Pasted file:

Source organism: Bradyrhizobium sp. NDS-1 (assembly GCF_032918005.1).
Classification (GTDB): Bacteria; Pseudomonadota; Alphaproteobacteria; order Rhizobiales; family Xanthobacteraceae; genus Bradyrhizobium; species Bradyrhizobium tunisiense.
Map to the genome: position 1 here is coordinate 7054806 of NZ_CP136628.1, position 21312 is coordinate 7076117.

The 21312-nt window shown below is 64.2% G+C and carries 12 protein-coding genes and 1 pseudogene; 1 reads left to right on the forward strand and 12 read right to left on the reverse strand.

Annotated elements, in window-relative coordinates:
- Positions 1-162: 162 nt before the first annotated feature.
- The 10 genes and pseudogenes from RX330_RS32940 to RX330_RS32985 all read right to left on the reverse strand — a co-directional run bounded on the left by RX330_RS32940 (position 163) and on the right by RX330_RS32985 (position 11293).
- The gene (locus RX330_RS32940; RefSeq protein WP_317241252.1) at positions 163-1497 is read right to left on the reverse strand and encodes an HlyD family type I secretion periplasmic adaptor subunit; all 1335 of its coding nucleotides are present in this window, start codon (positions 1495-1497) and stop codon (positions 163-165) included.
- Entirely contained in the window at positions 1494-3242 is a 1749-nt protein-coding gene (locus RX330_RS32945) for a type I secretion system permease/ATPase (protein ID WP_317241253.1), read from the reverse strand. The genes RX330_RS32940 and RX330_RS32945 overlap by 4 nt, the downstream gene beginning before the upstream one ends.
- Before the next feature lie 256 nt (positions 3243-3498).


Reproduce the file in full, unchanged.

Source organism: Bradyrhizobium sp. NDS-1 (assembly GCF_032918005.1).
Classification (GTDB): Bacteria; Pseudomonadota; Alphaproteobacteria; order Rhizobiales; family Xanthobacteraceae; genus Bradyrhizobium; species Bradyrhizobium tunisiense.
Map to the genome: position 1 here is coordinate 7054806 of NZ_CP136628.1, position 21312 is coordinate 7076117.

The 21312-nt window shown below is 64.2% G+C and carries 12 protein-coding genes and 1 pseudogene; 1 reads left to right on the forward strand and 12 read right to left on the reverse strand.

Annotated elements, in window-relative coordinates:
- Positions 1-162: 162 nt before the first annotated feature.
- The 10 genes and pseudogenes from RX330_RS32940 to RX330_RS32985 all read right to left on the reverse strand — a co-directional run bounded on the left by RX330_RS32940 (position 163) and on the right by RX330_RS32985 (position 11293).
- The gene (locus RX330_RS32940; RefSeq protein WP_317241252.1) at positions 163-1497 is read right to left on the reverse strand and encodes an HlyD family type I secretion periplasmic adaptor subunit; all 1335 of its coding nucleotides are present in this window, start codon (positions 1495-1497) and stop codon (positions 163-165) included.
- Entirely contained in the window at positions 1494-3242 is a 1749-nt protein-coding gene (locus RX330_RS32945) for a type I secretion system permease/ATPase (protein ID WP_317241253.1), read from the reverse strand. The genes RX330_RS32940 and RX330_RS32945 overlap by 4 nt, the downstream gene beginning before the upstream one ends.
- Before the next feature lie 256 nt (positions 3243-3498).